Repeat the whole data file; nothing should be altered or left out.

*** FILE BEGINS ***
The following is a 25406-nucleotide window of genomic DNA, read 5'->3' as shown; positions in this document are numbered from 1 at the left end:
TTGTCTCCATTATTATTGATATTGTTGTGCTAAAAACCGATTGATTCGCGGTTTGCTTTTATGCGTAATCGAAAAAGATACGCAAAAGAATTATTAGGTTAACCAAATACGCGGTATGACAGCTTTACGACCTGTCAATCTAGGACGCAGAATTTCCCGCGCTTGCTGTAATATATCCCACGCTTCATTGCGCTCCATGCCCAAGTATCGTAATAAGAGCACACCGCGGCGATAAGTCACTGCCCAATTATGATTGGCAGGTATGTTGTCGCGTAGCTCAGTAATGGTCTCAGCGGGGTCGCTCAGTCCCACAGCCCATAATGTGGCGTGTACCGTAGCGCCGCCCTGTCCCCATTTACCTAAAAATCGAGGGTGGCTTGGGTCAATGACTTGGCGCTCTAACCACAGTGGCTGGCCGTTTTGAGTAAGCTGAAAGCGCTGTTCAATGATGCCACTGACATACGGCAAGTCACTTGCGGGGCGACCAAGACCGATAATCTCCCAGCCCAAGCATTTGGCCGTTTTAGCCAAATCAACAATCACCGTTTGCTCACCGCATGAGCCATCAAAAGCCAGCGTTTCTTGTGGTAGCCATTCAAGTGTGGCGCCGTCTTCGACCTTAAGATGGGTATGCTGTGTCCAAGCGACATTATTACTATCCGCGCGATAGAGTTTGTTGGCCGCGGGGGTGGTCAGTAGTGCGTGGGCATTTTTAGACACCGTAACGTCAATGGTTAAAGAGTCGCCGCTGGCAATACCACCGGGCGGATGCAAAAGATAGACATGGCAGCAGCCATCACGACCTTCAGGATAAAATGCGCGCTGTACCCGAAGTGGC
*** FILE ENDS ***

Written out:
The following is a 25406-nucleotide window of genomic DNA, read 5'->3' as shown; positions in this document are numbered from 1 at the left end:
TTGTCTCCATTATTATTGATATTGTTGTGCTAAAAACCGATTGATTCGCGGTTTGCTTTTATGCGTAATCGAAAAAGATACGCAAAAGAATTATTAGGTTAACCAAATACGCGGTATGACAGCTTTACGACCTGTCAATCTAGGACGCAGAATTTCCCGCGCTTGCTGTAATATATCCCACGCTTCATTGCGCTCCATGCCCAAGTATCGTAATAAGAGCACACCGCGGCGATAAGTCACTGCCCAATTATGATTGGCAGGTATGTTGTCGCGTAGCTCAGTAATGGTCTCAGCGGGGTCGCTCAGTCCCACAGCCCATAATGTGGCGTGTACCGTAGCGCCGCCCTGTCCCCATTTACCTAAAAATCGAGGGTGGCTTGGGTCAATGACTTGGCGCTCTAACCACAGTGGCTGGCCGTTTTGAGTAAGCTGAAAGCGCTGTTCAATGATGCCACTGACATACGGCAAGTCACTTGCGGGGCGACCAAGACCGATAATCTCCCAGCCCAAGCATTTGGCCGTTTTAGCCAAATCAACAATCACCGTTTGCTCACCGCATGAGCCATCAAAAGCCAGCGTTTCTTGTGGTAGCCATTCAAGTGTGGCGCCGTCTTCGACCTTAAGATGGGTATGCTGTGTCCAAGCGACATTATTACTATCCGCGCGATAGAGTTTGTTGGCCGCGGGGGTGGTCAGTAGTGCGTGGGCATTTTTAGACACCGTAACGTCAATGGTTAAAGAGTCGCCGCTGGCAATACCACCGGGCGGATGCAAAAGATAGACATGGCAGCAGCCATCACGACCTTCAGGATAAAATGCGCGCTGTACCCGAAGTGGC